We walked to the allotment with heavy feet this week. It was neglected because we had neglected it. Life got in the way, which is ironic really considering how much life is entwined within the plot. Our lives, our material stuff, we allowed them to get in the way. Read More
It’s that time of the year again, when the weather becomes a little bit warmer, the days longer, and we begin to consider willingly spending more time outdoors. Walks to school/work etc don’t really come under the same heading. In the Spring you see a rake of shops and garden centres selling all the accessories so you can grow your own flowers or food. Nowadays it’s obviously seen as a bit of a fashion statement because there are plenty of stylish items that look brilliant on sale too (they wouldn’t last jig-time in my house).
You’ll (as always) see a big increase in my pictures taken outdoors while working at the allotment and this being our 6th year of growing our own food I thought it was the right time to chat a bit about the allotment.
We grow most of our food at the allotment, it’s 10 metres x 20 metres in size with a large polytunnel. The allotment scheme is located on some very claggy ground near the sea so we choose to do most of our growing in raised beds which we’ve filled with well-rotted manure and expired strawberry compost from a local farmer. If we grew directly into the ground it would be much harder to work and I wouldn’t have the handy edges on the raised beds to lean on when working. The raised beds also help us plan out (and rotate) our planting from year to year. Around the raised beds we have large pea gravel which helps with the drainage and stops us getting our feet wet. I did say the land was claggy…this means drainage can often be an issue.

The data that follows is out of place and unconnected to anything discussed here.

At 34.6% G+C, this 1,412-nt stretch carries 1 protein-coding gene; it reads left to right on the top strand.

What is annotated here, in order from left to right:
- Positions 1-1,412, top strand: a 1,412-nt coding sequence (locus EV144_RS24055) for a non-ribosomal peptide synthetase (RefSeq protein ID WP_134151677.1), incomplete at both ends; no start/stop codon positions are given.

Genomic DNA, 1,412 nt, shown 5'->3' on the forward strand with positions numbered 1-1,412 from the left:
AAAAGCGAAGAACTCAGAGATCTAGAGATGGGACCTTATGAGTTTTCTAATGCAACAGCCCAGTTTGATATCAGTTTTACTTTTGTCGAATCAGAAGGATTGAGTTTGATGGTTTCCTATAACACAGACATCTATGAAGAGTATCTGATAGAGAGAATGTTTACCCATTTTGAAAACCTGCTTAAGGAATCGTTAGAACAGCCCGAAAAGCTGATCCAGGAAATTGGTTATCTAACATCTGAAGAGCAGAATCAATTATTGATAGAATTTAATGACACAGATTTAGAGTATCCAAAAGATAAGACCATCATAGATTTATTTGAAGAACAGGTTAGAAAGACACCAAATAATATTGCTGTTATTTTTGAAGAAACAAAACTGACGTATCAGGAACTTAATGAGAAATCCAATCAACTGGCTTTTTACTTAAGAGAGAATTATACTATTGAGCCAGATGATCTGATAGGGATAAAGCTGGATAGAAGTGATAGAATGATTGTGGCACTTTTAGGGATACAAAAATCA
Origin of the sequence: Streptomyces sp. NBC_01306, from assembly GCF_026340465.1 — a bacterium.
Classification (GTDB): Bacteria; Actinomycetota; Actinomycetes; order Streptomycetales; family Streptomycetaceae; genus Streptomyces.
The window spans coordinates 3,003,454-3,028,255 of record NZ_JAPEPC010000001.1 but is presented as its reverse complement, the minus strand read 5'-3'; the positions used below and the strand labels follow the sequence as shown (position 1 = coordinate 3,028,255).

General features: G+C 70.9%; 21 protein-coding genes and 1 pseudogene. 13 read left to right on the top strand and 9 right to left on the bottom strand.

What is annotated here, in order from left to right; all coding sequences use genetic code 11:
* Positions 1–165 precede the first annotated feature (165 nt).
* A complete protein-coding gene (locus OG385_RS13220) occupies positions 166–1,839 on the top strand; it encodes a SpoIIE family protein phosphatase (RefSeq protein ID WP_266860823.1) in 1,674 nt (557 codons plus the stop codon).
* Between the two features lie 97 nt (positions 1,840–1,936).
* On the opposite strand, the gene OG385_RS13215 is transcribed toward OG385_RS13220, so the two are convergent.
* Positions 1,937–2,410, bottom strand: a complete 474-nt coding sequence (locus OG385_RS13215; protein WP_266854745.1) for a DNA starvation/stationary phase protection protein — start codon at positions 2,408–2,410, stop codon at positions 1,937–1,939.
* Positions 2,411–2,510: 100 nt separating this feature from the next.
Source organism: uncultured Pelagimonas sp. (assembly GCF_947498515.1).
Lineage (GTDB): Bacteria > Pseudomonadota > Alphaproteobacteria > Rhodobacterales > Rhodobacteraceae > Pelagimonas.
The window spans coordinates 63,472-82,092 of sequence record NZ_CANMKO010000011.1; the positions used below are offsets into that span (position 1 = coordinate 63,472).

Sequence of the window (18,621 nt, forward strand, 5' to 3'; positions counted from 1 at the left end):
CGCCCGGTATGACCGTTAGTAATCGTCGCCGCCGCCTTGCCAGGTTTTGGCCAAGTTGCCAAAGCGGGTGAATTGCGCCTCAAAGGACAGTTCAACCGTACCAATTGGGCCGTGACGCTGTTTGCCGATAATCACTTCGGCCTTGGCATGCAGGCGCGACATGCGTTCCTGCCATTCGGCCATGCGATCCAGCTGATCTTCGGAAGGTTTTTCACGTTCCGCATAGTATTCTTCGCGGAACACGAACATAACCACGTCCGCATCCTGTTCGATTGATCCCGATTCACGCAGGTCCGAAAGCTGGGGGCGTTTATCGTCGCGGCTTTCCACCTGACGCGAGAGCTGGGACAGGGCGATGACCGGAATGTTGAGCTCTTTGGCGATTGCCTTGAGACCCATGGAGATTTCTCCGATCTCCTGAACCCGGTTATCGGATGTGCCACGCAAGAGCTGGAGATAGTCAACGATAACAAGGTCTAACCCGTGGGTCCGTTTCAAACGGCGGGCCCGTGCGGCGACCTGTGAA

WHY SO BIG?
This is a very large space to work on. On their own, one person would struggle to work this amount of land without putting in at least 2 hours per day. My husband and I work the land together, we are also located right beside my father-in-law who also has the same size allotment with a similar layout. The first year we moved into this allotment scheme (it’s not our first allotment) we grew mainly in the polytunnel and in a few raised beds. Every year since we put in more work and increased the number of raised beds, the gravel paths, the compost bins, and more. So it’s not as if we took on a 200 sq metre plot and decided we had to fill it straight away. We created more growing space as we became more knowledgeable.
WHAT DO WE GROW?
The easiest way to put this is that there is very little we don’t grow. For example, even with a polytunnel we can’t grow bananas, but we can grow many vegetables and fruits that you wouldn’t necessarily associate with Irish food such as melons and peaches. We also won’t grow many conventional potatoes this year, not because we can’t but because we are smack bang in the middle of the “market garden basket” of Ireland, and we can source these locally with ease. I am growing some unusual heritage potatoes though.
WHAT ABOUT THE PIGS?